Director; Christopher Guest wrote the screenplay that was directed by Rob Reiner and produced by Karen Murphy.

Cast; the film stars are Christopher Guest, Harry Shearer, and Michael McKean.

Awards; in 2002, the Library of Congress considered This Is Spinal Tap to be ‘culturally, and aesthetically significant,’ thus selecting it for preservation in the National Film Registry.


5.  Apocalypse Now (1979)

When one hears Marlon Brando’s ad-libbed line, "You're an errand boy, sent by a grocery clerk.", the movie The Apocalypse Now (1979) film is called to mind.  Itt is an epic psychological war movie based on the 1899 Joseph Conrad novella Heart of Darkness. Colonel Kurtz has gone insane and is issuing commands without any direction from his seniors. Captain Willard goes in pursuit of Colonel Kurtz. Captain Willard, after days of pursuing Kurtz, eventually kills him. 

Director; Francis Coppola directed and produced the film. Together with John Milius, they wrote the film script .

Cast; the starring roles in the film are played by Marlon Brando (Colonel Kurtz), Robert Duvall (Colonel Bill), and Martin Sheen (Captain Willard).

Awards; 'Apocalypse Now'  was honored with  the Palme d'Or at the Cannes Film Festival. At the 52nd Academy Awards, 'Apocalypse Now' was nominated for eight awards. The nominations included Best Supporting Actor (Duvall), Best Picture, Best Director (Coppola), and won two awards for Best Sound and Best Cinematography.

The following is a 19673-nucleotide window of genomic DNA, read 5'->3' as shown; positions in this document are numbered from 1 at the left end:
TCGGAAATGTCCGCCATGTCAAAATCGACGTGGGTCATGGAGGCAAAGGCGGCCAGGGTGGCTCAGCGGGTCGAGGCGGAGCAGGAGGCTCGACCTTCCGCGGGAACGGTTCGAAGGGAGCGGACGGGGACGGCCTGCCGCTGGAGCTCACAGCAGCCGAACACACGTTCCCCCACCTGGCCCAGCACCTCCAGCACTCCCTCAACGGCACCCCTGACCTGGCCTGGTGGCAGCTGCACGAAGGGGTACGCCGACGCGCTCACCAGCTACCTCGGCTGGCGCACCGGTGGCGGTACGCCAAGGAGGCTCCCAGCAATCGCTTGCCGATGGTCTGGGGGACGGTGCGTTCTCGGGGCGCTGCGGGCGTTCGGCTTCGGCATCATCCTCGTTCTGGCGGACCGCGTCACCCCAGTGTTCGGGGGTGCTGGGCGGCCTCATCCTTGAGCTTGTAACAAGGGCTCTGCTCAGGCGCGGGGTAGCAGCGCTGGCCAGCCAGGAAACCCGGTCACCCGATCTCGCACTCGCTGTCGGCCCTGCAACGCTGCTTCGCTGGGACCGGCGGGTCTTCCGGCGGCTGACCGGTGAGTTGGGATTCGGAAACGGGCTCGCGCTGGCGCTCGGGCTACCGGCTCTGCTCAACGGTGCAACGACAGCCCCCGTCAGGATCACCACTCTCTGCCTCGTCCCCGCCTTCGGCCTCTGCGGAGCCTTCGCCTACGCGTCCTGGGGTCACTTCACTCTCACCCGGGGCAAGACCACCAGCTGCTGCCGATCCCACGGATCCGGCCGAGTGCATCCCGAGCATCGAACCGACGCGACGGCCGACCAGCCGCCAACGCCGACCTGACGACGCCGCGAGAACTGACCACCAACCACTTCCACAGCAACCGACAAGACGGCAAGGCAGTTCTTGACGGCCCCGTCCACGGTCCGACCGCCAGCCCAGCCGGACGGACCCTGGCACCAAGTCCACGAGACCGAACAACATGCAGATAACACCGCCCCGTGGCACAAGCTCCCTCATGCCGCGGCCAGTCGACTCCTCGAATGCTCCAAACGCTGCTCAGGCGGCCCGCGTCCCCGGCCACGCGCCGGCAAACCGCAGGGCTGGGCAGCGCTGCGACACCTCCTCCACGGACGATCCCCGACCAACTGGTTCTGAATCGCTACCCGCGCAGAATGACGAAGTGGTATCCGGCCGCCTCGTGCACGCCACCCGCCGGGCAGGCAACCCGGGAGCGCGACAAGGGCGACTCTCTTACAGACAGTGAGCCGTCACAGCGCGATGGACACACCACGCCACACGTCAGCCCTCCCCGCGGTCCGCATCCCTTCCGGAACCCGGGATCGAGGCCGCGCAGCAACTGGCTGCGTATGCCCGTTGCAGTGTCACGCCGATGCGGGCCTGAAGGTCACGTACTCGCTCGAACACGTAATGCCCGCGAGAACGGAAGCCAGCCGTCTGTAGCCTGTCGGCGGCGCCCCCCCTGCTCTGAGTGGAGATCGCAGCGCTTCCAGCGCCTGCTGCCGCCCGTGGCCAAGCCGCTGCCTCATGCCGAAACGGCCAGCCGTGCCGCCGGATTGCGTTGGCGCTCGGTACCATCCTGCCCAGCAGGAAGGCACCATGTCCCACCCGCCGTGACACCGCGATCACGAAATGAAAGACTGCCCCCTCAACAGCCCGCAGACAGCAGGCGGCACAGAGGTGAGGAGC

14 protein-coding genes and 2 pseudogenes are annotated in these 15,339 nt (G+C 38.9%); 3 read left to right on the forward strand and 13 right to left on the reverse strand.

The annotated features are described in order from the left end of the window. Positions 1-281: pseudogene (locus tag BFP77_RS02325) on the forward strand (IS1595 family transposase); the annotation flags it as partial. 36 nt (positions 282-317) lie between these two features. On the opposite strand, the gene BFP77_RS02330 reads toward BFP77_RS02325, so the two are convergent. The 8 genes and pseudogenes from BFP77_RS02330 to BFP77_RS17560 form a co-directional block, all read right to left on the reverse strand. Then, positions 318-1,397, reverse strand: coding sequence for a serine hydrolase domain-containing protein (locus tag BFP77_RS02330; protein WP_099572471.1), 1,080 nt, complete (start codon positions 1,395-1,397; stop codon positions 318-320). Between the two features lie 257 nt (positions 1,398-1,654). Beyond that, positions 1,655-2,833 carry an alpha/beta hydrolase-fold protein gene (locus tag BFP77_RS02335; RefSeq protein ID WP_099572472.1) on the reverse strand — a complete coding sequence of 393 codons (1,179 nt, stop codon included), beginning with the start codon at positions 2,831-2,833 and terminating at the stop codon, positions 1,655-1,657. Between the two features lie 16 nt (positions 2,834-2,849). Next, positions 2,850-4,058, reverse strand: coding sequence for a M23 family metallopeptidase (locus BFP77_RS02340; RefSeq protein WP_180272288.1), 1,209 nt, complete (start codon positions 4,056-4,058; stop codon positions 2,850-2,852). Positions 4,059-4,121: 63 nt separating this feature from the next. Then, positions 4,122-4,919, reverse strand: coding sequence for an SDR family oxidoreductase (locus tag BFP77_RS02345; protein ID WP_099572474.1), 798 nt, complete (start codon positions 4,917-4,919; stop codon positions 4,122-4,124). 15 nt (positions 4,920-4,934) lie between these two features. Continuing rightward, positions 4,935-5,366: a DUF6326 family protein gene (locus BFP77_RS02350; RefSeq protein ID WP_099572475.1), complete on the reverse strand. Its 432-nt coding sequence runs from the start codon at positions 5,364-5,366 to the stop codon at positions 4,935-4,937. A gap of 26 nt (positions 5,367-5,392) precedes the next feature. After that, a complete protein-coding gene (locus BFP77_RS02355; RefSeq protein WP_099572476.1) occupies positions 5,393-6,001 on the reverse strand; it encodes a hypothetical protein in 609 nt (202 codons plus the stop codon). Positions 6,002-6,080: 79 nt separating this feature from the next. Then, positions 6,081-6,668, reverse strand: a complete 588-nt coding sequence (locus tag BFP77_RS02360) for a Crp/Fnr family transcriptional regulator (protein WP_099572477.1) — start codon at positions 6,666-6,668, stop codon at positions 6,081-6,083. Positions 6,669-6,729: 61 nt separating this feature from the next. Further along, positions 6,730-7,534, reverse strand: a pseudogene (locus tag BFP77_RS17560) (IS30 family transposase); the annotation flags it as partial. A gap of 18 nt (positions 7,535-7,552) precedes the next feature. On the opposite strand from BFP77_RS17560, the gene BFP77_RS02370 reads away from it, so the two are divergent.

6.  The Third Man (1949)

The following Orson Welles’ ad-libbed line conjures 'The Third Man' (1949) film: "In Italy for 30 years under the Borgias, they had warfare, terror, murder, bloodshed. They produced Michelangelo, Leonardo da Vinci, and the Renaissance. In Switzerland, they had brotherly love, 500 years of democracy, and peace. And what did that produce? The cuckoo clock." The Third Man is a film noir was developed from Graham Greene’s novella of the same title. The storyline revolves around Harry Martins (Joseph Cotten) who comes to Vienna to find his childhood friend Harry Lime (Orson Welles), who has offered him a job, but un be known to Martins is a criminal. When he arrives, his friend, Lime, is supposedly dead. However, Martins realizes that Lime is alive. The dead man, is an orderly who had stolen Lime's penicillin. Martins and Lime meet, but Lime threatens Martins and reiterates the job offer before he quickly leaving. Later, Lime attempts to meet with Martin again. Police officers chase Lime through the sewers. He is shot and injured by Calloway, and Martins finally shoots and kills him.